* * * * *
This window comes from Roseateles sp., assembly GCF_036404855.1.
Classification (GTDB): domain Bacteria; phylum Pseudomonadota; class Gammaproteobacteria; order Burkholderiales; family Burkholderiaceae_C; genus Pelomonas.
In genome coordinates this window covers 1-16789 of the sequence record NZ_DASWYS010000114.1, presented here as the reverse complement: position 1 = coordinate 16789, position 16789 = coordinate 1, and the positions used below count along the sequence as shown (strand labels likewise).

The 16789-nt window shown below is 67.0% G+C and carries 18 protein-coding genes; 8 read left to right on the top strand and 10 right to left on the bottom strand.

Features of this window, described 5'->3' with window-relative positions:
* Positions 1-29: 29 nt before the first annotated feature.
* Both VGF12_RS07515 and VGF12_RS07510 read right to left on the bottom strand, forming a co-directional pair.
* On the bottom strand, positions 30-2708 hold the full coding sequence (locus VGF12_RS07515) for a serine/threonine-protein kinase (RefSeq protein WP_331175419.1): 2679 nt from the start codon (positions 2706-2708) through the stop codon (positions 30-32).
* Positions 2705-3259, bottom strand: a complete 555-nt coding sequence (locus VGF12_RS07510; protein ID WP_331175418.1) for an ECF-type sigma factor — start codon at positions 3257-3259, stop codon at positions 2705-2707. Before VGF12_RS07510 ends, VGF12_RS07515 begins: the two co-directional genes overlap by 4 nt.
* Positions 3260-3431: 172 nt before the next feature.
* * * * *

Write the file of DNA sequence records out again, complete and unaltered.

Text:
This window comes from Roseateles sp., assembly GCF_036404855.1.
Classification (GTDB): domain Bacteria; phylum Pseudomonadota; class Gammaproteobacteria; order Burkholderiales; family Burkholderiaceae_C; genus Pelomonas.
In genome coordinates this window covers 1-16789 of the sequence record NZ_DASWYS010000114.1, presented here as the reverse complement: position 1 = coordinate 16789, position 16789 = coordinate 1, and the positions used below count along the sequence as shown (strand labels likewise).

The 16789-nt window shown below is 67.0% G+C and carries 18 protein-coding genes; 8 read left to right on the top strand and 10 right to left on the bottom strand.

Features of this window, described 5'->3' with window-relative positions:
* Positions 1-29: 29 nt before the first annotated feature.
* Both VGF12_RS07515 and VGF12_RS07510 read right to left on the bottom strand, forming a co-directional pair.
* On the bottom strand, positions 30-2708 hold the full coding sequence (locus VGF12_RS07515) for a serine/threonine-protein kinase (RefSeq protein WP_331175419.1): 2679 nt from the start codon (positions 2706-2708) through the stop codon (positions 30-32).
* Positions 2705-3259, bottom strand: a complete 555-nt coding sequence (locus VGF12_RS07510; protein ID WP_331175418.1) for an ECF-type sigma factor — start codon at positions 3257-3259, stop codon at positions 2705-2707. Before VGF12_RS07510 ends, VGF12_RS07515 begins: the two co-directional genes overlap by 4 nt.
* Positions 3260-3431: 172 nt before the next feature.